35. Li D, Wei X, Xie K, Chen K, Li J, Fang J. A novel decoy receptor fusion protein for FGF-2 potently inhibits tumour growth. Br J Cancer. 2014;111(1):68–77. doi:10.1038/bjc.2014.282

36. Chu X, Li Y, Q L, et al. Chimeric HBcAg virus-like particles presenting a HPV 16 E7 epitope significantly suppressed tumor progression through preventive or therapeutic immunization in a TC-1-grafted mouse model. Int J Nanomedicine. 2016;11(default):2417–2429.

37. Tanaka M, Yamaguchi M, Shiota M, et al. Establishment of neutralizing rat monoclonal antibodies for fibroblast growth factor-2. Monoclon Antib Immunodiagn Immunother. 2014;33(4):261–269. doi:10.1089/mab.2013.0085

38. Yang Y, Luo Z, Qin Y, et al. Production of bFGF monoclonal antibody and its inhibition of metastasis in Lewis lung carcinoma. Mol Med Rep. 2017;16(4):4015–4021. doi:10.3892/mmr.2017.7099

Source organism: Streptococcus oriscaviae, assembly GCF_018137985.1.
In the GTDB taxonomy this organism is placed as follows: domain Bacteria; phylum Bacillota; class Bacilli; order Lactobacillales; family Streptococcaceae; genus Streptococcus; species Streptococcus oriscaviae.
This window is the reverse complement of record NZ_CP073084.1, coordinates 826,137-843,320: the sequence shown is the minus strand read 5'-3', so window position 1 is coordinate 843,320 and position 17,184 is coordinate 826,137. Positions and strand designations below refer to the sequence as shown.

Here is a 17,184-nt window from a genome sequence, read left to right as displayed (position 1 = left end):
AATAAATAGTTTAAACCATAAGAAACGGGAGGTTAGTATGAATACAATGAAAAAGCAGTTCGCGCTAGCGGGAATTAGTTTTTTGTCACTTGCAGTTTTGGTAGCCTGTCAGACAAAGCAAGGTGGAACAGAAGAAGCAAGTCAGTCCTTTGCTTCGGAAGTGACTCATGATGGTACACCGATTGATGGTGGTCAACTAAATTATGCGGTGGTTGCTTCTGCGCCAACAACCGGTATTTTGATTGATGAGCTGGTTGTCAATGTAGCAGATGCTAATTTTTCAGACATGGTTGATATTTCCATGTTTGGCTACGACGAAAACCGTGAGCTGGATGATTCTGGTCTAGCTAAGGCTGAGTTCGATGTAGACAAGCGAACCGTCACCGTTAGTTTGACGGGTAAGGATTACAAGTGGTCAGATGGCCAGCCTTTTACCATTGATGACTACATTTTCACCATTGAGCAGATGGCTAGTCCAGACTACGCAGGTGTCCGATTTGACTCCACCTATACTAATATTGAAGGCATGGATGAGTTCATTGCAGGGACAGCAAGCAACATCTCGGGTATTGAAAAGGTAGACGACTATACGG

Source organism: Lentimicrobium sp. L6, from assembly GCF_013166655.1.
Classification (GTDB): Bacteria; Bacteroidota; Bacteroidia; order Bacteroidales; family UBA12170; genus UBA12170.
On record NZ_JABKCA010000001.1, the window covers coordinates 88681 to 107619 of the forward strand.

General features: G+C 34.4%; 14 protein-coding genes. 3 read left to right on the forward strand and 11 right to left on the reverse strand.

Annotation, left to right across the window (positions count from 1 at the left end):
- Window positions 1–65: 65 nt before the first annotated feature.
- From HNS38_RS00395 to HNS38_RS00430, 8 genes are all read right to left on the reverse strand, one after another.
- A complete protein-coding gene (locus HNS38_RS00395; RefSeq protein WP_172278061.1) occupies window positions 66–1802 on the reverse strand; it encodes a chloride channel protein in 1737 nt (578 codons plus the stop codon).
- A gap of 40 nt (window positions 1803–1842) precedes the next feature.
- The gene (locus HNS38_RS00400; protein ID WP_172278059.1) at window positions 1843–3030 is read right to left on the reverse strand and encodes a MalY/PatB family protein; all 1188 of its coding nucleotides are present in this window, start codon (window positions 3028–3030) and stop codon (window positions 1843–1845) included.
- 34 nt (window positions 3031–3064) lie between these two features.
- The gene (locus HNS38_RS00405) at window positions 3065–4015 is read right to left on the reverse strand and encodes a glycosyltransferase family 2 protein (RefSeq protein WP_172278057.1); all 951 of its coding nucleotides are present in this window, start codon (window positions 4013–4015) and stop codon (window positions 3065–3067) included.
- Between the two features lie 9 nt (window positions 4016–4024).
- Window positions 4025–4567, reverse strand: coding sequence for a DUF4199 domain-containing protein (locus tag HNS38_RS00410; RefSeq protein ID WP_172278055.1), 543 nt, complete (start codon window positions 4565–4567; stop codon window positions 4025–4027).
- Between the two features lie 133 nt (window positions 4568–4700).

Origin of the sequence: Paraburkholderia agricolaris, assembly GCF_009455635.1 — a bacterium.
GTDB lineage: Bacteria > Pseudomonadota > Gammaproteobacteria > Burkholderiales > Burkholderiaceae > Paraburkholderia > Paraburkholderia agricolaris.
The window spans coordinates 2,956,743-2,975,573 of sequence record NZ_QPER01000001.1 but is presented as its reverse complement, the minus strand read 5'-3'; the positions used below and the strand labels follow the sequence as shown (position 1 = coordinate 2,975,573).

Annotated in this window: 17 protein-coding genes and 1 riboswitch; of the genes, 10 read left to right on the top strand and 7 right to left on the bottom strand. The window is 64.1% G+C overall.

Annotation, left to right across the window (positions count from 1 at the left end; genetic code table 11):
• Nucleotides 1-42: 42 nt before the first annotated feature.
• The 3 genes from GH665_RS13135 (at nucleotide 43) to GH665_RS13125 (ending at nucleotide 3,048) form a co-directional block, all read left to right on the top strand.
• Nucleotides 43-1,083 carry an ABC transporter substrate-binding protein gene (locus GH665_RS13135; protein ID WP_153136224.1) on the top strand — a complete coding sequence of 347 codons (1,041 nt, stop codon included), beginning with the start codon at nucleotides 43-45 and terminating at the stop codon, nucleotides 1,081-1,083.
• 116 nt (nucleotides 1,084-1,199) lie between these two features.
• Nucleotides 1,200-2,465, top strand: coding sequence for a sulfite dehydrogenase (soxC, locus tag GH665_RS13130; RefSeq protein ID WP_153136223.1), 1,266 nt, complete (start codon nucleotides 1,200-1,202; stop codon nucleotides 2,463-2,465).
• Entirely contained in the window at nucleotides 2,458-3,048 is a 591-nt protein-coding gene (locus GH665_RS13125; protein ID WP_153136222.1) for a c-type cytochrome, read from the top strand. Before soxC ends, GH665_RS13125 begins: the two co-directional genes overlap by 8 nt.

39. Brooks AN, Kilgour E, Smith PD. Molecular pathways: fibroblast growth factor signaling: a new therapeutic opportunity in cancer. Clin Cancer Res. 2012;18(7):1855. doi:10.1158/1078-0432.CCR-11-0699

40. Kourilsky P, Truffa-bachi P. Cytokine fields and the polarization of the immune response. Trends Immunol. 2001;22(9):502–509. doi:10.1016/S1471-4906(01)02012-9

41. Zagury D, Buanec HL, Bizzini B, Burny A, Lewis G, Gallo RC. Active versus passive anti-cytokine antibody therapy against cytokine-associated chronic diseases. Cytokine Growth Factor Rev. 2003;14(2):123–137. doi:10.1016/S1359-6101(03)00004-2

42. Zhang X, Li NL, Guo C, et al. A vaccine targeting basic fibroblast growth factor elicits a protective immune response against murine melanoma. Cancer Biol Ther. 2018;19(6):518–524. doi:10.1080/15384047.2018.1435223

43. Wu QJ, Zhu XC, Xiao X, et al. A novel vaccine delivery system: biodegradable nanoparticles in thermosensitive hydrogel. Growth Factors. 2011;29(6):290–297. doi:10.3109/08977194.2011.624517

44. Zhang XP, Yang L, Shi HS, et al. An N-, C-terminally truncated basic fibroblast growth factor and LPD (liposome-polycation-DNA) complexes elicits a protective immune response against murine colon carcinoma. Cancer Biol Ther. 2010;10(3):276–281. doi:10.4161/cbt.10.3.12421